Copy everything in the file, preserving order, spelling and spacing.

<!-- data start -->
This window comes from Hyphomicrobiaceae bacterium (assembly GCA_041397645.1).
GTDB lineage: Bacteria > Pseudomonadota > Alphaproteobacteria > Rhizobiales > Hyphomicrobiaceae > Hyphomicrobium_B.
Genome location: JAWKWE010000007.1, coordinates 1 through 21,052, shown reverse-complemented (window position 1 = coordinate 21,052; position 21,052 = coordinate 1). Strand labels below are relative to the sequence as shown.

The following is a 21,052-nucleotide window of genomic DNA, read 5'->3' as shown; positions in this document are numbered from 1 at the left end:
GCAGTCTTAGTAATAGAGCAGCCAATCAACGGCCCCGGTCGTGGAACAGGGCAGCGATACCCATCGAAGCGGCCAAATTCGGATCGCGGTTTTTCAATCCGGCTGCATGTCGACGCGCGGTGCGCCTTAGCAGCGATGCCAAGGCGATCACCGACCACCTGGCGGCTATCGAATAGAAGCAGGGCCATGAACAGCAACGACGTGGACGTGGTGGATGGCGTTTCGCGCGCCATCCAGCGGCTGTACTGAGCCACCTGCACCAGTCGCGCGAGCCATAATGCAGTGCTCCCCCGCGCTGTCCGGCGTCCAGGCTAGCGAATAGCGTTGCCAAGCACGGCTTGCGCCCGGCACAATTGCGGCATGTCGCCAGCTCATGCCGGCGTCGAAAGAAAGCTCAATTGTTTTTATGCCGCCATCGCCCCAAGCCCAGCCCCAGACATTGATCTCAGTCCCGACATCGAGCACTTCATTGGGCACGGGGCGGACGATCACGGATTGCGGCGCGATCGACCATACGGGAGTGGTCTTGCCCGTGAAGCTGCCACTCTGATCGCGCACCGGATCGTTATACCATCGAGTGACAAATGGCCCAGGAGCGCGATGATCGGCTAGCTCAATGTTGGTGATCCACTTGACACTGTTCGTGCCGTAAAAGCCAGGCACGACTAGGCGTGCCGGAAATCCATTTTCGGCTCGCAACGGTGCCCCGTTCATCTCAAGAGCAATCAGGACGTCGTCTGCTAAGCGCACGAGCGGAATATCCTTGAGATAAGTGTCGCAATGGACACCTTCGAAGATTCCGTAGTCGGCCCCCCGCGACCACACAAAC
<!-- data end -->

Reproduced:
This window comes from Hyphomicrobiaceae bacterium (assembly GCA_041397645.1).
GTDB lineage: Bacteria > Pseudomonadota > Alphaproteobacteria > Rhizobiales > Hyphomicrobiaceae > Hyphomicrobium_B.
Genome location: JAWKWE010000007.1, coordinates 1 through 21,052, shown reverse-complemented (window position 1 = coordinate 21,052; position 21,052 = coordinate 1). Strand labels below are relative to the sequence as shown.

The following is a 21,052-nucleotide window of genomic DNA, read 5'->3' as shown; positions in this document are numbered from 1 at the left end:
GCAGTCTTAGTAATAGAGCAGCCAATCAACGGCCCCGGTCGTGGAACAGGGCAGCGATACCCATCGAAGCGGCCAAATTCGGATCGCGGTTTTTCAATCCGGCTGCATGTCGACGCGCGGTGCGCCTTAGCAGCGATGCCAAGGCGATCACCGACCACCTGGCGGCTATCGAATAGAAGCAGGGCCATGAACAGCAACGACGTGGACGTGGTGGATGGCGTTTCGCGCGCCATCCAGCGGCTGTACTGAGCCACCTGCACCAGTCGCGCGAGCCATAATGCAGTGCTCCCCCGCGCTGTCCGGCGTCCAGGCTAGCGAATAGCGTTGCCAAGCACGGCTTGCGCCCGGCACAATTGCGGCATGTCGCCAGCTCATGCCGGCGTCGAAAGAAAGCTCAATTGTTTTTATGCCGCCATCGCCCCAAGCCCAGCCCCAGACATTGATCTCAGTCCCGACATCGAGCACTTCATTGGGCACGGGGCGGACGATCACGGATTGCGGCGCGATCGACCATACGGGAGTGGTCTTGCCCGTGAAGCTGCCACTCTGATCGCGCACCGGATCGTTATACCATCGAGTGACAAATGGCCCAGGAGCGCGATGATCGGCTAGCTCAATGTTGGTGATCCACTTGACACTGTTCGTGCCGTAAAAGCCAGGCACGACTAGGCGTGCCGGAAATCCATTTTCGGCTCGCAACGGTGCCCCGTTCATCTCAAGAGCAATCAGGACGTCGTCTGCTAAGCGCACGAGCGGAATATCCTTGAGATAAGTGTCGCAATGGACACCTTCGAAGATTCCGTAGTCGGCCCCCCGCGACCACACAAAC